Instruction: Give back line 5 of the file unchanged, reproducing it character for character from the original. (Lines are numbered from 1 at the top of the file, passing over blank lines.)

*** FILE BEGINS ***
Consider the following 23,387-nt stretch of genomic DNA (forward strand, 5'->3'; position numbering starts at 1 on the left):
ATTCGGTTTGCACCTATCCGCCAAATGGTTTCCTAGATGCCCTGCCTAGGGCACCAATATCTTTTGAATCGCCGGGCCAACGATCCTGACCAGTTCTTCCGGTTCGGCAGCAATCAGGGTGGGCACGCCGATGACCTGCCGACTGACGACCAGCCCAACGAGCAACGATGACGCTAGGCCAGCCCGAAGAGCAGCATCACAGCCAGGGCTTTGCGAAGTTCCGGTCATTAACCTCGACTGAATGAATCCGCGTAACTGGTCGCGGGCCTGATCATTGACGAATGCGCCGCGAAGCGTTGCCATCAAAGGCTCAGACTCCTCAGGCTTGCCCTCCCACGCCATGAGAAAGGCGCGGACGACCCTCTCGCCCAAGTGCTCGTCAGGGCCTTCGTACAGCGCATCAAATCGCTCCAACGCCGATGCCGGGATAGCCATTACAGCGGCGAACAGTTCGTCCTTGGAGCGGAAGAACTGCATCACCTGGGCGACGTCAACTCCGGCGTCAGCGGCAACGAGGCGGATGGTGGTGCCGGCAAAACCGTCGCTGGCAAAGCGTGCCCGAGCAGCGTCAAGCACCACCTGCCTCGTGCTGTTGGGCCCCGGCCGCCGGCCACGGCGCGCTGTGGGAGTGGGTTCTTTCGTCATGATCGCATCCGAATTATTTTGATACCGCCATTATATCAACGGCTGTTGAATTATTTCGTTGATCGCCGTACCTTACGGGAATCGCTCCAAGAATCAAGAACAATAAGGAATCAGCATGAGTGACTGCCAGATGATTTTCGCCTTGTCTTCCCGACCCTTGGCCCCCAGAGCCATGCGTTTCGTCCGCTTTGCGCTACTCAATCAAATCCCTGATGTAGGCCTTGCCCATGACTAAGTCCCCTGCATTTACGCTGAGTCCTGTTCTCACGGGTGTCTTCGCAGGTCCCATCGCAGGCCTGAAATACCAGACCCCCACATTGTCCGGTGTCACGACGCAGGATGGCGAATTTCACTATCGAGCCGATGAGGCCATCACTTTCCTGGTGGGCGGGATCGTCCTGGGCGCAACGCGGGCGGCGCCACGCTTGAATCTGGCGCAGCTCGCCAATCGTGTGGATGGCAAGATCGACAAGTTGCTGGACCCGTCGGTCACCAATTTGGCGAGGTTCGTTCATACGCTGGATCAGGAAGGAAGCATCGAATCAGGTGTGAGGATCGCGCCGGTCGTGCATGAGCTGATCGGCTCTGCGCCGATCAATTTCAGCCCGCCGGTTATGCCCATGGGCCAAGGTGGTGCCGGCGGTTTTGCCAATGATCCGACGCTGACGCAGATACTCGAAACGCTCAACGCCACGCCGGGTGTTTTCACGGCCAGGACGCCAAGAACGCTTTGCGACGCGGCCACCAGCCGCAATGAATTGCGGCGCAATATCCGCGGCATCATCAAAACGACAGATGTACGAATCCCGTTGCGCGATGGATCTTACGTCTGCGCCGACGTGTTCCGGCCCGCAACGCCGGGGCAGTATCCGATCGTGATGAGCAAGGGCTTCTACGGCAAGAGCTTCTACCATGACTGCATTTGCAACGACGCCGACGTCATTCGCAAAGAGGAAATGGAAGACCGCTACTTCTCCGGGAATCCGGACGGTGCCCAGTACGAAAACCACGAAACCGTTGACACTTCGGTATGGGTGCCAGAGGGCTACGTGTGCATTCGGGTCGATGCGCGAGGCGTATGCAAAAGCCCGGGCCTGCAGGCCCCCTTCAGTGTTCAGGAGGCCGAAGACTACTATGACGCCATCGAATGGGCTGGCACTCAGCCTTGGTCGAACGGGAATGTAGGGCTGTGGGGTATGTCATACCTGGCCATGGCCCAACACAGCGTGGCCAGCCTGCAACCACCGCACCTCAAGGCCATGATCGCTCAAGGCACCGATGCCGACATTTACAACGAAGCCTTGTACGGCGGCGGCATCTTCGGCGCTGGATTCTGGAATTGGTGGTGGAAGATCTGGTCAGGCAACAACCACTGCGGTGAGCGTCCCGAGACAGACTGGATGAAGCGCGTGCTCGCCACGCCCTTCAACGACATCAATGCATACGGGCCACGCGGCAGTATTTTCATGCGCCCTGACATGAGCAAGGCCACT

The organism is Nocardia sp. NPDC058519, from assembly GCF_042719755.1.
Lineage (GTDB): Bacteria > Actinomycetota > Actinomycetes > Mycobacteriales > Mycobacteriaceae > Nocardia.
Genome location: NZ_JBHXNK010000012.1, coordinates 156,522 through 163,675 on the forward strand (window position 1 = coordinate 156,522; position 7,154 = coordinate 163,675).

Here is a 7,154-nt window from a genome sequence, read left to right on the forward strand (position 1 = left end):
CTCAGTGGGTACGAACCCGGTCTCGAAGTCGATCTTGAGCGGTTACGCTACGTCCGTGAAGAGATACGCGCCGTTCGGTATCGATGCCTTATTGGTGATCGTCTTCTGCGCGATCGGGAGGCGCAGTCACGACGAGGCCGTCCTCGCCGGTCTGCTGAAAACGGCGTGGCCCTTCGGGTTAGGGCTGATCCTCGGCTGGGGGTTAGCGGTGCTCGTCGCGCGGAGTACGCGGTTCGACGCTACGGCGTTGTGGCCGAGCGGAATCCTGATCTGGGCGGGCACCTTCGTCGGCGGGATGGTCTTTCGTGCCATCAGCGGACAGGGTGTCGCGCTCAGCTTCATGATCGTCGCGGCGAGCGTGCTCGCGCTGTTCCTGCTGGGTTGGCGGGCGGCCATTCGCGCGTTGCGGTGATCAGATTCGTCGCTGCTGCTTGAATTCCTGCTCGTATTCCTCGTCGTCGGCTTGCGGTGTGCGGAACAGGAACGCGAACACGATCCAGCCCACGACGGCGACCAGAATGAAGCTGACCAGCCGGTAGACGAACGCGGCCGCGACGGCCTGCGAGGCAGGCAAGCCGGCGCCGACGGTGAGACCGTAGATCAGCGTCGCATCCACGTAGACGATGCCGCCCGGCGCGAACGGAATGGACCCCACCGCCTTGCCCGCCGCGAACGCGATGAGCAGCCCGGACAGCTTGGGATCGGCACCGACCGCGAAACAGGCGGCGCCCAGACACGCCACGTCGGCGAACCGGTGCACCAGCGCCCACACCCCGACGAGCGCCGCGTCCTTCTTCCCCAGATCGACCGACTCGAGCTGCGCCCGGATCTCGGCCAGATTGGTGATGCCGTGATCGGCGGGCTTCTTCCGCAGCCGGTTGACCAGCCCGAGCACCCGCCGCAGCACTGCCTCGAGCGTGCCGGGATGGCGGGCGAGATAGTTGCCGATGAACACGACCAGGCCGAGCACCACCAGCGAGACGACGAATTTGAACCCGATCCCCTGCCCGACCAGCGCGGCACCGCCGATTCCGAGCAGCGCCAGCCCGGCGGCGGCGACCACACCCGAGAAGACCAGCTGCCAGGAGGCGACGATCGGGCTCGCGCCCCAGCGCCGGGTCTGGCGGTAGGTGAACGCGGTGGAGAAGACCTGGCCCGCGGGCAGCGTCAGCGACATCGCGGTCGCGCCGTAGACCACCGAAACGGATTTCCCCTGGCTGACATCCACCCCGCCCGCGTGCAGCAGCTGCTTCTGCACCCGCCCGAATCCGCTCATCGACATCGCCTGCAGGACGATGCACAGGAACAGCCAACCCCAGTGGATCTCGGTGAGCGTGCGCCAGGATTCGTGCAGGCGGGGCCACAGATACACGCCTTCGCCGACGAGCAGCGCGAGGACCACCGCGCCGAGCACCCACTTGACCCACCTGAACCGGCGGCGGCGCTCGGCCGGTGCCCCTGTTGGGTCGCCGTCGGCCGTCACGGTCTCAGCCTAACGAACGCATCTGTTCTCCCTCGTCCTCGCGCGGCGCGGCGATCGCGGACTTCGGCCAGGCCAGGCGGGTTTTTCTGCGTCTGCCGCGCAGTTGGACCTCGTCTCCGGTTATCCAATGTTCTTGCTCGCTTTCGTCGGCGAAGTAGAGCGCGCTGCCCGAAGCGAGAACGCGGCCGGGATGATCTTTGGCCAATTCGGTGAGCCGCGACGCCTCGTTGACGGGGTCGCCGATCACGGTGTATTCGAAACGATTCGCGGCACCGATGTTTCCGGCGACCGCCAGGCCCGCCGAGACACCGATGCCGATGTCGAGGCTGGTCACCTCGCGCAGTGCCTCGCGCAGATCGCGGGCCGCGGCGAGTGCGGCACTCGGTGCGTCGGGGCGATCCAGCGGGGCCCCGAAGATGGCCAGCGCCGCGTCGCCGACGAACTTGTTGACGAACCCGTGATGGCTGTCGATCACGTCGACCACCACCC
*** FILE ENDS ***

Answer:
Genome location: NZ_JBHXNK010000012.1, coordinates 156,522 through 163,675 on the forward strand (window position 1 = coordinate 156,522; position 7,154 = coordinate 163,675).